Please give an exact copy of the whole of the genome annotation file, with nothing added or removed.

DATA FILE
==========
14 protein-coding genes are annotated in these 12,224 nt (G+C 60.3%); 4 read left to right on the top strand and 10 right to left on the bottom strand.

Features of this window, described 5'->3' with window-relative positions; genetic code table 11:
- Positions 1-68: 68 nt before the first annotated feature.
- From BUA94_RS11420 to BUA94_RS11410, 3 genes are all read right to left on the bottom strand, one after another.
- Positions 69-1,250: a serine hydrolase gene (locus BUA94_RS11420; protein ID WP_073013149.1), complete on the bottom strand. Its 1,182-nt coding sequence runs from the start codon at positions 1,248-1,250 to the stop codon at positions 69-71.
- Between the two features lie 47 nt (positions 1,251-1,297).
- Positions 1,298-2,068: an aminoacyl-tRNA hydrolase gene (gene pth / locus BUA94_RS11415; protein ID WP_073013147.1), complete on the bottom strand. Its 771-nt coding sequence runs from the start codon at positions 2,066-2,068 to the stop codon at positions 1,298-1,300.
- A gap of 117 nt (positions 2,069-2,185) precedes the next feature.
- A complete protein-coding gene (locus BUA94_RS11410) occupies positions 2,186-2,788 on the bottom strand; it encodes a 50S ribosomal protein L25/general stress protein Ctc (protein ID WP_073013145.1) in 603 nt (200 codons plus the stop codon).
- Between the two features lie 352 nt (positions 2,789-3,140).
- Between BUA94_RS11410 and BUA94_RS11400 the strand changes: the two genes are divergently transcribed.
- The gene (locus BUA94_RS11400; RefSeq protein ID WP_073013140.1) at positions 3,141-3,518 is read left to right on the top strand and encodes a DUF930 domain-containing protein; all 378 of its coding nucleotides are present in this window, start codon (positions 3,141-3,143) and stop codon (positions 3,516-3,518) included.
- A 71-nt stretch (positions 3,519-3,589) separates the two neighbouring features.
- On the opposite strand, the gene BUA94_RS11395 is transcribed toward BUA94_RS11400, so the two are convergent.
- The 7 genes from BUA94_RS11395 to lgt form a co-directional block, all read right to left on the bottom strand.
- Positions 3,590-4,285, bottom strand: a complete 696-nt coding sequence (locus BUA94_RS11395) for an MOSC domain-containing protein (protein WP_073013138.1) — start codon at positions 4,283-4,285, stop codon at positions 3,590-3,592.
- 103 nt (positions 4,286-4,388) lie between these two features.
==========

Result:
14 protein-coding genes are annotated in these 12,224 nt (G+C 60.3%); 4 read left to right on the top strand and 10 right to left on the bottom strand.

Features of this window, described 5'->3' with window-relative positions; genetic code table 11:
- Positions 1-68: 68 nt before the first annotated feature.
- From BUA94_RS11420 to BUA94_RS11410, 3 genes are all read right to left on the bottom strand, one after another.
- Positions 69-1,250: a serine hydrolase gene (locus BUA94_RS11420; protein ID WP_073013149.1), complete on the bottom strand. Its 1,182-nt coding sequence runs from the start codon at positions 1,248-1,250 to the stop codon at positions 69-71.
- Between the two features lie 47 nt (positions 1,251-1,297).
- Positions 1,298-2,068: an aminoacyl-tRNA hydrolase gene (gene pth / locus BUA94_RS11415; protein ID WP_073013147.1), complete on the bottom strand. Its 771-nt coding sequence runs from the start codon at positions 2,066-2,068 to the stop codon at positions 1,298-1,300.
- A gap of 117 nt (positions 2,069-2,185) precedes the next feature.
- A complete protein-coding gene (locus BUA94_RS11410) occupies positions 2,186-2,788 on the bottom strand; it encodes a 50S ribosomal protein L25/general stress protein Ctc (protein ID WP_073013145.1) in 603 nt (200 codons plus the stop codon).
- Between the two features lie 352 nt (positions 2,789-3,140).
- Between BUA94_RS11410 and BUA94_RS11400 the strand changes: the two genes are divergently transcribed.
- The gene (locus BUA94_RS11400; RefSeq protein ID WP_073013140.1) at positions 3,141-3,518 is read left to right on the top strand and encodes a DUF930 domain-containing protein; all 378 of its coding nucleotides are present in this window, start codon (positions 3,141-3,143) and stop codon (positions 3,516-3,518) included.
- A 71-nt stretch (positions 3,519-3,589) separates the two neighbouring features.
- On the opposite strand, the gene BUA94_RS11395 is transcribed toward BUA94_RS11400, so the two are convergent.
- The 7 genes from BUA94_RS11395 to lgt form a co-directional block, all read right to left on the bottom strand.
- Positions 3,590-4,285, bottom strand: a complete 696-nt coding sequence (locus BUA94_RS11395) for an MOSC domain-containing protein (protein WP_073013138.1) — start codon at positions 4,283-4,285, stop codon at positions 3,590-3,592.
- 103 nt (positions 4,286-4,388) lie between these two features.